The third edition of The Tobacco Atlas, co-authored by Michael Eriksen, director of Georgia State's Institute of Public Health, lays out a comprehensive picture of global tobacco use, regulations, financial costs and health tolls.
The new edition of the atlas was launched this week in Mumbai, India. Eriksen's work and travel is sponsored by the Bill and Melinda Gates Foundation.
In an economic downturn, products seen as giving comfort in the midst of stress tend to sell very well. In the U.S. and abroad, tobacco is no exception.
"It's not well understood, but as people lose jobs, the unemployed and others affected by tough economic times may rely on 'affordable pleasures,'" Eriksen said. "The irony is that the more deprived someone is, people will rely on simple pleasures that are unfortunately deadly pleasures."
Since the last edition of the atlas was released in 2006, changes in issues around global tobacco use have been a mixed bag, Eriksen said.
Positive changes include the relatively rapid ratification of the Framework Convention on Tobacco Control, the world's first public health treaty developed by the World Health Organization. The treaty obligates signatories to commit to actions such as advertising bans and indoor clean air laws to stem tobacco use, illness and death. Excluding the United States, 163 nations have ratified the treaty.
Another positive outcome has been the $500 billion investment by Bill Gates and Michael Bloomberg's philanthropic activities in tobacco control.
On the other hand, tobacco companies since 2006 have been able to adapt to changes, and continue to profit from a preventable cause of illness and death, to the tune of $30 billion in profits.
"At one level, they have figured out how to work in a new regulatory environment," Eriksen said, "and on another level, there are active attempts to undermine nations' attempts to fulfill their obligations around the treaty."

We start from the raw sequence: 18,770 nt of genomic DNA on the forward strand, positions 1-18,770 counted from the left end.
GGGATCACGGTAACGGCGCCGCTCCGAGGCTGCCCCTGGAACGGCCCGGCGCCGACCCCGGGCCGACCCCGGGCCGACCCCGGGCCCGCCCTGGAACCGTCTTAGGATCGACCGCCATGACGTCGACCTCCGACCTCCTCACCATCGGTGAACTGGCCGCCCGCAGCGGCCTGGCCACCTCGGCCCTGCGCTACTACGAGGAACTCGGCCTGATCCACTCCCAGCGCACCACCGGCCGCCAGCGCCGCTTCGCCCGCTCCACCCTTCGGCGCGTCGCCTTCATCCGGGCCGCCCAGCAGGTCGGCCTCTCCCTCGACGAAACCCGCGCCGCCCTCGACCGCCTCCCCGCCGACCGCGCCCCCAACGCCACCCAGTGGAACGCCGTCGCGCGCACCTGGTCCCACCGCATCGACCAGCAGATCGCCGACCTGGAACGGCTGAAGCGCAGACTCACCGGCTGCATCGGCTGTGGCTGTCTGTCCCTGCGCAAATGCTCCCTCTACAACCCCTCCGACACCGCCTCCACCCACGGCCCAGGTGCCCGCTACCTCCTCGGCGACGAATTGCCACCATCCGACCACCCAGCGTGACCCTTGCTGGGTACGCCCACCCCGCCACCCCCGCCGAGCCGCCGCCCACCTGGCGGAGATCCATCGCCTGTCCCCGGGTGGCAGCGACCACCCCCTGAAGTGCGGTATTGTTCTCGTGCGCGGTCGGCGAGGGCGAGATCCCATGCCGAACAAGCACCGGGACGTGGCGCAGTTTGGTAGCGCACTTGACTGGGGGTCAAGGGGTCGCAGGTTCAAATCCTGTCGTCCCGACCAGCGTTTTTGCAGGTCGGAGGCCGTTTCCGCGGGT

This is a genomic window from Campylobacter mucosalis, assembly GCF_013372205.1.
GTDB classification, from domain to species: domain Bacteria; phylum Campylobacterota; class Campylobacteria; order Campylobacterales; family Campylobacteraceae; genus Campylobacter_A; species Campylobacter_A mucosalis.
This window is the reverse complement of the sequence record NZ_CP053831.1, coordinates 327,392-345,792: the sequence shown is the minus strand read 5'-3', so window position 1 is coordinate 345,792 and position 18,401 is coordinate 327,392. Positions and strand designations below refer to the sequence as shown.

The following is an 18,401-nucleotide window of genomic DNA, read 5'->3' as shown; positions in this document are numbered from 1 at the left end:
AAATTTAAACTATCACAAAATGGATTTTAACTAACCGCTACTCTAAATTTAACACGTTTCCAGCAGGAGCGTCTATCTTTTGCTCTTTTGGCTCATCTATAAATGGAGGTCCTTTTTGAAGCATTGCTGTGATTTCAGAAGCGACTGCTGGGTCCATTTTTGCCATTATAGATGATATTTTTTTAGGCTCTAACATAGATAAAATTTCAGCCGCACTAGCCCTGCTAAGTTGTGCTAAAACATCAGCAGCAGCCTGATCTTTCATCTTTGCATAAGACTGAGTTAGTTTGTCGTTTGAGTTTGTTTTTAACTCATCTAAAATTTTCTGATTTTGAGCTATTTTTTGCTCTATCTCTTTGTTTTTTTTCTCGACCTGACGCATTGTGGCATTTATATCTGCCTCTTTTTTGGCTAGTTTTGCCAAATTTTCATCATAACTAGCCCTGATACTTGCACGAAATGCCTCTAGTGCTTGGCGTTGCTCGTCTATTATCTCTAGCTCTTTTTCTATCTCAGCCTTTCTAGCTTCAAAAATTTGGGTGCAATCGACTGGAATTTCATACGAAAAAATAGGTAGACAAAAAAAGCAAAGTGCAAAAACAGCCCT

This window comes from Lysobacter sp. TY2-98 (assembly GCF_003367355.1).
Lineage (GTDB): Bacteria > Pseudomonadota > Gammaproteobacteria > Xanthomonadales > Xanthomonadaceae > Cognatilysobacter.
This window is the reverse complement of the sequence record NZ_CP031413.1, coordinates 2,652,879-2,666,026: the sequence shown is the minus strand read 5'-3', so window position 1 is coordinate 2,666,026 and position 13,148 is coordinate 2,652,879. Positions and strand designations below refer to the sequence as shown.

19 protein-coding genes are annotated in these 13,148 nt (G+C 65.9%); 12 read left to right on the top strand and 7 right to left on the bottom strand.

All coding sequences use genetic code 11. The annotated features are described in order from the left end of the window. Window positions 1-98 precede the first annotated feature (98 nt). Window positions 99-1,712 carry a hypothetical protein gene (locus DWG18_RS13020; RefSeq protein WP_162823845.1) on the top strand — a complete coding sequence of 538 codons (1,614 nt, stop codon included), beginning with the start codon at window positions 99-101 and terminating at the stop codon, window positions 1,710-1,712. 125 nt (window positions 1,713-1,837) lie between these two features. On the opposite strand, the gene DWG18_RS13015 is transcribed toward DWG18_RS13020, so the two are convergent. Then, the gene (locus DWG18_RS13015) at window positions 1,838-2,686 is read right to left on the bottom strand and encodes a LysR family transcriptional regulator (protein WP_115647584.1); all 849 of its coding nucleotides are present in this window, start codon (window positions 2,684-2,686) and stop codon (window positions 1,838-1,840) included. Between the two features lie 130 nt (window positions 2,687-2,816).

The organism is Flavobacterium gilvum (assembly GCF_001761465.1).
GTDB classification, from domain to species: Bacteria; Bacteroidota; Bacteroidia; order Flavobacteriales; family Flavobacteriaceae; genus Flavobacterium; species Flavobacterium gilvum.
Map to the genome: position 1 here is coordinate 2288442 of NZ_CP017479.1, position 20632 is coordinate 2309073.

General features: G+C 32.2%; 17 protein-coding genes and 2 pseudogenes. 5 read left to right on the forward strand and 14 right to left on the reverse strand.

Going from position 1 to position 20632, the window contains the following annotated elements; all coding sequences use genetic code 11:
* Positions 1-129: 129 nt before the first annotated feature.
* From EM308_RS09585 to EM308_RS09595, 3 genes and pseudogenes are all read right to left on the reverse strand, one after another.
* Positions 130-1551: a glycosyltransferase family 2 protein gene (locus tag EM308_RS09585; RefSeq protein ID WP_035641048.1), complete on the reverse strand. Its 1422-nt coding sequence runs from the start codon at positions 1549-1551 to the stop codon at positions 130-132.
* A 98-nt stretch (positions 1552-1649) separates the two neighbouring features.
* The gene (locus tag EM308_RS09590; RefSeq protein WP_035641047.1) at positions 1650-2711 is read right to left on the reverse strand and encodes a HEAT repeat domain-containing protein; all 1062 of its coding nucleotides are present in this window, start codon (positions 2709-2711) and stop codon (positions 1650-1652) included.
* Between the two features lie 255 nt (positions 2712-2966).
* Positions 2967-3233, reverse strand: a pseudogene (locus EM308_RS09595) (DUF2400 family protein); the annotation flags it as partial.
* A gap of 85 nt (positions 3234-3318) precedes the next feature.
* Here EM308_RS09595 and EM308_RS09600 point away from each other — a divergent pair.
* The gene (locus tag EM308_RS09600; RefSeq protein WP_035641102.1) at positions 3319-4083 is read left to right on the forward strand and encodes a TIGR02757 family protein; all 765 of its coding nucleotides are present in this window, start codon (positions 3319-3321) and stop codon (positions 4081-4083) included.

Jeremy Craig | EurekAlert!
Rutgers-led innovation could spur faster, cheaper, nano-based manufacturing
14.02.2018 | Rutgers University
New study from the University of Halle: How climate change alters plant growth
12.01.2018 | Martin-Luther-Universität Halle-Wittenberg
For the first time, a team of researchers at the Max-Planck Institute (MPI) for Polymer Research in Mainz, Germany, has succeeded in making an integrated circuit (IC) from just a monolayer of a semiconducting polymer via a bottom-up, self-assembly approach.
In the self-assembly process, the semiconducting polymer arranges itself into an ordered monolayer in a transistor. The transistors are binary switches used...
Breakthrough provides a new concept of the design of molecular motors, sensors and electricity generators at nanoscale
Researchers from the Institute of Organic Chemistry and Biochemistry of the CAS (IOCB Prague), Institute of Physics of the CAS (IP CAS) and Palacký University...
For photographers and scientists, lenses are lifesavers. They reflect and refract light, making possible the imaging systems that drive discovery through the microscope and preserve history through cameras.
But today's glass-based lenses are bulky and resist miniaturization. Next-generation technologies, such as ultrathin cameras or tiny microscopes, require...
Scientists from the University of Zurich have succeeded for the first time in tracking individual stem cells and their neuronal progeny over months within the intact adult brain. This study sheds light on how new neurons are produced throughout life.
The generation of new nerve cells was once thought to taper off at the end of embryonic development. However, recent research has shown that the adult brain...
Theoretical physicists propose to use negative interference to control heat flow in quantum devices. Study published in Physical Review Letters
Quantum computer parts are sensitive and need to be cooled to very low temperatures. Their tiny size makes them particularly susceptible to a temperature...
15.02.2018 | Event News
13.02.2018 | Event News
12.02.2018 | Event News
20.02.2018 | Life Sciences
20.02.2018 | Medical Engineering
20.02.2018 | Physics and Astronomy